Council road workers in the Borders are being balloted on possible strike action over changes to their employment terms and conditions.
Summer standby duties for Scottish Borders Council’s road workers are currently voluntary, but their bosses are seeking to make it mandatory to bring them into line line with other staff at the local authority.
The council has told unions that not having the same terms and conditions for all staff could leave it open to gender pay discrimination claims as the mainly male roads team is not on call over the summer but mainly female care home workers are.
Summer standby payments currently earn road workers £85.31, but the council is offering to up that to £101 as long as such shifts become mandatory.
The two main unions representing road workers here, Unite and Unison, have been in discussions with the council for weeks, but talks with the former have broken down, meaning that its members will now be balloted between June 4 and June 25 to decide if they wish to take industrial action.
Any resulting strike action would be expected to take place from mid-July to mid-October, and an overtime ban and call-out ban are also under consideration.
Mark Lyon, Unite’s industrial officer, said: “The imposition of detrimental changes to Unite members’ terms and conditions at Scottish Borders Council will not go unopposed.
“The changes rip up all our long-established contractual arrangements.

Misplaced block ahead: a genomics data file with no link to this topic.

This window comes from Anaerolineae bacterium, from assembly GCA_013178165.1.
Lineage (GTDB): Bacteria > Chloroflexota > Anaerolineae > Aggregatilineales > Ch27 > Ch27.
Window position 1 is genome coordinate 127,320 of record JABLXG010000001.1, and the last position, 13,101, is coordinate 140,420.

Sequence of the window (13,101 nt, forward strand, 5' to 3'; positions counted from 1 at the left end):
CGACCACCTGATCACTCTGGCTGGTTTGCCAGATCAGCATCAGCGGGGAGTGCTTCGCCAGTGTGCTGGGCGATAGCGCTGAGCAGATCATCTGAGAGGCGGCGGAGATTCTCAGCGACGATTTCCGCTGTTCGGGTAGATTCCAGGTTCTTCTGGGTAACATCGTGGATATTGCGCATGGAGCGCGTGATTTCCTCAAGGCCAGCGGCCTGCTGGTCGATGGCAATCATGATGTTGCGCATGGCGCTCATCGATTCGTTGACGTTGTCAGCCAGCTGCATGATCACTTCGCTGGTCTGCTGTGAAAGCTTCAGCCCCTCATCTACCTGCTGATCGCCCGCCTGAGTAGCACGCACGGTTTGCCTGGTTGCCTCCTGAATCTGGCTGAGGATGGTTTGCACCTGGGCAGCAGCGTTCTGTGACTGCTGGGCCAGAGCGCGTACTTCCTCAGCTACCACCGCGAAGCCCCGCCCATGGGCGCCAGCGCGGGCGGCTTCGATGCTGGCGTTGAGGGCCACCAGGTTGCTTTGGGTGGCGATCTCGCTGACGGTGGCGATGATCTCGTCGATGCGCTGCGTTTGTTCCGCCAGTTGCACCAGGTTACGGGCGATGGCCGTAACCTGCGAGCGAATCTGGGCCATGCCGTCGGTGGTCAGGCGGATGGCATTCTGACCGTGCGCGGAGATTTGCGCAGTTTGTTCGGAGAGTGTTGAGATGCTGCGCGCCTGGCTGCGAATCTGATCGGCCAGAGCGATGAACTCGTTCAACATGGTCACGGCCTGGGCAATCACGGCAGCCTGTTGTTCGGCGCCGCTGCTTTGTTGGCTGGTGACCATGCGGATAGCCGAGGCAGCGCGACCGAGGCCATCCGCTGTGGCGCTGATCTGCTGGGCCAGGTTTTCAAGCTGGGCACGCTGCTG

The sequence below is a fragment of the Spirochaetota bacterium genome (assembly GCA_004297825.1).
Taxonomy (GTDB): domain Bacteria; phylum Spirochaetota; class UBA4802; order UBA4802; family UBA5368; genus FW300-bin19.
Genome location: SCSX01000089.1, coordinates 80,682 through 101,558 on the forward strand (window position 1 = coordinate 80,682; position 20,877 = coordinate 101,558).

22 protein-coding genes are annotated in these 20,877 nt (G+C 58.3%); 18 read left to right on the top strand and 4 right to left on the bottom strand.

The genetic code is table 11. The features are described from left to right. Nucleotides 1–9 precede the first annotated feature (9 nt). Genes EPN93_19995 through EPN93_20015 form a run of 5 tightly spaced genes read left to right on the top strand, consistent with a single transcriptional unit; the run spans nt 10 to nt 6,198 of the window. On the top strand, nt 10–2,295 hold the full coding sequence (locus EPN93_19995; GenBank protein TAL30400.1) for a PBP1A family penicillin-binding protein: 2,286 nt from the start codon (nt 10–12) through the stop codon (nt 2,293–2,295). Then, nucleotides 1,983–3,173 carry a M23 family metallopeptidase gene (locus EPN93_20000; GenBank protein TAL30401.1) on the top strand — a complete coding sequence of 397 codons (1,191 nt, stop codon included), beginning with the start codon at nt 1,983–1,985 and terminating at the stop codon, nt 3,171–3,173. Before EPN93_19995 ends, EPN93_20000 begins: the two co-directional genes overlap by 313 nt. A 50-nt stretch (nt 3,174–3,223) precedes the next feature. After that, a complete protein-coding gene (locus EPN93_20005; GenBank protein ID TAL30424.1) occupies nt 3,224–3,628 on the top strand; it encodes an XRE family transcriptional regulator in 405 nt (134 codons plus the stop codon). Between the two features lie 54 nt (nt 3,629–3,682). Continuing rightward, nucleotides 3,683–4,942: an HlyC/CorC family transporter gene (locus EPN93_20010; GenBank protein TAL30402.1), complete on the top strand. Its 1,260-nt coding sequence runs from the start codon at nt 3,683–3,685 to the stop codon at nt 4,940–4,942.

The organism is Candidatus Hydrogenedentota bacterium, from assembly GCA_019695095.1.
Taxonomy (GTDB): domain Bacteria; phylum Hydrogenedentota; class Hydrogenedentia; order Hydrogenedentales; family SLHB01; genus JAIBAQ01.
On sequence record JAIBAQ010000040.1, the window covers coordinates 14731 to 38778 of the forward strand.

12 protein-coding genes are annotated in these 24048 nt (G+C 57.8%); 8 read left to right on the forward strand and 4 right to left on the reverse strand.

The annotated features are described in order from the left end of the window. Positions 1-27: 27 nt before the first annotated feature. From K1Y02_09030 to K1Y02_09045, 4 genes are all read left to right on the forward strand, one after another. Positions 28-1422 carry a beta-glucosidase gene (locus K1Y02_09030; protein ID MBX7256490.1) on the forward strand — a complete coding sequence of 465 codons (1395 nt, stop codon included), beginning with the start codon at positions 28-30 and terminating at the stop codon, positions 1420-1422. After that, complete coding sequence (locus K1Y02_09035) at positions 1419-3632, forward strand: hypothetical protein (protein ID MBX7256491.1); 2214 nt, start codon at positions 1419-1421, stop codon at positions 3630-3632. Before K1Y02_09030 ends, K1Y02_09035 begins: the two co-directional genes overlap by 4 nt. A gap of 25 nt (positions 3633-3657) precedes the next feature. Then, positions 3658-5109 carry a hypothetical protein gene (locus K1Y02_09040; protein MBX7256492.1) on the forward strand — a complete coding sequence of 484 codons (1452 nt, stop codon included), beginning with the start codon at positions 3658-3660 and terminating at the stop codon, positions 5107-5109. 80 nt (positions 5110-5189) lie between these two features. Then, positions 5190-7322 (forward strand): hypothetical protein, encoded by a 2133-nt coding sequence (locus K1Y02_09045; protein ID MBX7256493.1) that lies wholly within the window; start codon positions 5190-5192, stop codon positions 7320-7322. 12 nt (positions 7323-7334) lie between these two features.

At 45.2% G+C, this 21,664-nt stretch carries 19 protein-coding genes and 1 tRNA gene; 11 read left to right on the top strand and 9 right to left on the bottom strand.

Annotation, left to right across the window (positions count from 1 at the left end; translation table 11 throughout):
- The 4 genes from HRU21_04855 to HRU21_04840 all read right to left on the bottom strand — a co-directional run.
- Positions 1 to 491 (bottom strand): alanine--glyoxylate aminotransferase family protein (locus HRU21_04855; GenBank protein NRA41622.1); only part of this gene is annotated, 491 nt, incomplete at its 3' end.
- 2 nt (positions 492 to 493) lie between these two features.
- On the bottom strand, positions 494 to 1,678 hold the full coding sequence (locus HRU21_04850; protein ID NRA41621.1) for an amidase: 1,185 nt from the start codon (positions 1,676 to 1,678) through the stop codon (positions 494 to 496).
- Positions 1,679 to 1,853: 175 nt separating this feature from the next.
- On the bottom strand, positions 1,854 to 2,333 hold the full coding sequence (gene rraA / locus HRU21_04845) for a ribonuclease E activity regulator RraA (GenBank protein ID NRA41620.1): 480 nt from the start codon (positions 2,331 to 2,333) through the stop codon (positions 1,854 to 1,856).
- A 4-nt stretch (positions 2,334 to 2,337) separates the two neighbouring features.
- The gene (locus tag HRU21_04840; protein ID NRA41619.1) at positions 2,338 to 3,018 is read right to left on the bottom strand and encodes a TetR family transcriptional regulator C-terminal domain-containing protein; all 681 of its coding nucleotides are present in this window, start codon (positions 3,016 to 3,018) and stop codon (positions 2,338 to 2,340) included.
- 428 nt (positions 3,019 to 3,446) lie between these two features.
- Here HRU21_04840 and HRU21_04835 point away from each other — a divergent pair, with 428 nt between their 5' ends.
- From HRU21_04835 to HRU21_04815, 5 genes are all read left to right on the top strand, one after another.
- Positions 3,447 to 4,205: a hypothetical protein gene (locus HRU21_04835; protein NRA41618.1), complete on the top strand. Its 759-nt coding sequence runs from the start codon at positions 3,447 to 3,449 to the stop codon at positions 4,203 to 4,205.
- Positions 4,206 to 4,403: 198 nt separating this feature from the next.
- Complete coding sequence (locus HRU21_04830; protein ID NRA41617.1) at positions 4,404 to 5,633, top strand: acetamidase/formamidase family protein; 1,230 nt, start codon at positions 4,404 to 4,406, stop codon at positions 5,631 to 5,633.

“If the council think our members in the roads department are an easy target, then they will have to think again because the strength of feeling is resolute.
“The council have to get back round the negotiating table to undo the mess they have created.”
Unison, on the other hand, is not considering strike action.
Kaymare Hughes, its Borders branch secretary, said: “Unison are not balloting their members on industrial action and are continuing to talk to Scottish Borders Council in relation to the roads review.”
A council spokesperson said: “The council is applying terms and conditions of employment which were negotiated and agreed with the recognised trade unions, including Unite.
“The council values its staff and is committed to ensuring they are treated fairly and equitably, whichever service they work within.
“There had been an anomaly in the overtime rate paid to a very small number of staff within the roads section which has been addressed.
“There had been open dialogue for a number of months, but, regrettably, Unite was unwilling to engage in meaningful discussion on this issue.”